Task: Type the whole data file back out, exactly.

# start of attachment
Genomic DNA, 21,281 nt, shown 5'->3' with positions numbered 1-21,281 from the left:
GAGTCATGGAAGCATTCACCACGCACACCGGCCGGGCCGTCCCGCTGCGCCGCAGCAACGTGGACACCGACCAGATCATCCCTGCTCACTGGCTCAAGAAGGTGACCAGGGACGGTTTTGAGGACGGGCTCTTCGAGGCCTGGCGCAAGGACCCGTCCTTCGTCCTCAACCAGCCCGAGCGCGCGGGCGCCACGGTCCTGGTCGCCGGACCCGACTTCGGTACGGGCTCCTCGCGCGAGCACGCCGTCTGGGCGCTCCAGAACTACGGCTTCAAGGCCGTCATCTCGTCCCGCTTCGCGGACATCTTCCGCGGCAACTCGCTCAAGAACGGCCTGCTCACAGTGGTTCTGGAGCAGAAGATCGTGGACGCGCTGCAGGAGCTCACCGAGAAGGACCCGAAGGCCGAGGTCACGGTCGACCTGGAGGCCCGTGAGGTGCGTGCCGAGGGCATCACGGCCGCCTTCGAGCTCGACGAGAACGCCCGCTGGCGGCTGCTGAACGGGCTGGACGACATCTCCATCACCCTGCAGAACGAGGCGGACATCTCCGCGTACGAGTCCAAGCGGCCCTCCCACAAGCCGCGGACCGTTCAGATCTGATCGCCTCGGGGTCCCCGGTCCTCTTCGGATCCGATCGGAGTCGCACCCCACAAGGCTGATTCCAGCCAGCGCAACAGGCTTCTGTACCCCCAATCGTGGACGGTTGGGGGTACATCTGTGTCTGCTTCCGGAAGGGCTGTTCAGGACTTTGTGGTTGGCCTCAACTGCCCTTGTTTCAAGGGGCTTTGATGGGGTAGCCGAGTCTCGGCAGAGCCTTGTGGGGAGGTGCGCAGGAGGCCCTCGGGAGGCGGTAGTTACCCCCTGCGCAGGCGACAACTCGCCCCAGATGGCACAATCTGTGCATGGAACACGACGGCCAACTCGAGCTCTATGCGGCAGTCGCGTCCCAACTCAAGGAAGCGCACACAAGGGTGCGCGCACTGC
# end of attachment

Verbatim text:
Genomic DNA, 21,281 nt, shown 5'->3' with positions numbered 1-21,281 from the left:
GAGTCATGGAAGCATTCACCACGCACACCGGCCGGGCCGTCCCGCTGCGCCGCAGCAACGTGGACACCGACCAGATCATCCCTGCTCACTGGCTCAAGAAGGTGACCAGGGACGGTTTTGAGGACGGGCTCTTCGAGGCCTGGCGCAAGGACCCGTCCTTCGTCCTCAACCAGCCCGAGCGCGCGGGCGCCACGGTCCTGGTCGCCGGACCCGACTTCGGTACGGGCTCCTCGCGCGAGCACGCCGTCTGGGCGCTCCAGAACTACGGCTTCAAGGCCGTCATCTCGTCCCGCTTCGCGGACATCTTCCGCGGCAACTCGCTCAAGAACGGCCTGCTCACAGTGGTTCTGGAGCAGAAGATCGTGGACGCGCTGCAGGAGCTCACCGAGAAGGACCCGAAGGCCGAGGTCACGGTCGACCTGGAGGCCCGTGAGGTGCGTGCCGAGGGCATCACGGCCGCCTTCGAGCTCGACGAGAACGCCCGCTGGCGGCTGCTGAACGGGCTGGACGACATCTCCATCACCCTGCAGAACGAGGCGGACATCTCCGCGTACGAGTCCAAGCGGCCCTCCCACAAGCCGCGGACCGTTCAGATCTGATCGCCTCGGGGTCCCCGGTCCTCTTCGGATCCGATCGGAGTCGCACCCCACAAGGCTGATTCCAGCCAGCGCAACAGGCTTCTGTACCCCCAATCGTGGACGGTTGGGGGTACATCTGTGTCTGCTTCCGGAAGGGCTGTTCAGGACTTTGTGGTTGGCCTCAACTGCCCTTGTTTCAAGGGGCTTTGATGGGGTAGCCGAGTCTCGGCAGAGCCTTGTGGGGAGGTGCGCAGGAGGCCCTCGGGAGGCGGTAGTTACCCCCTGCGCAGGCGACAACTCGCCCCAGATGGCACAATCTGTGCATGGAACACGACGGCCAACTCGAGCTCTATGCGGCAGTCGCGTCCCAACTCAAGGAAGCGCACACAAGGGTGCGCGCACTGC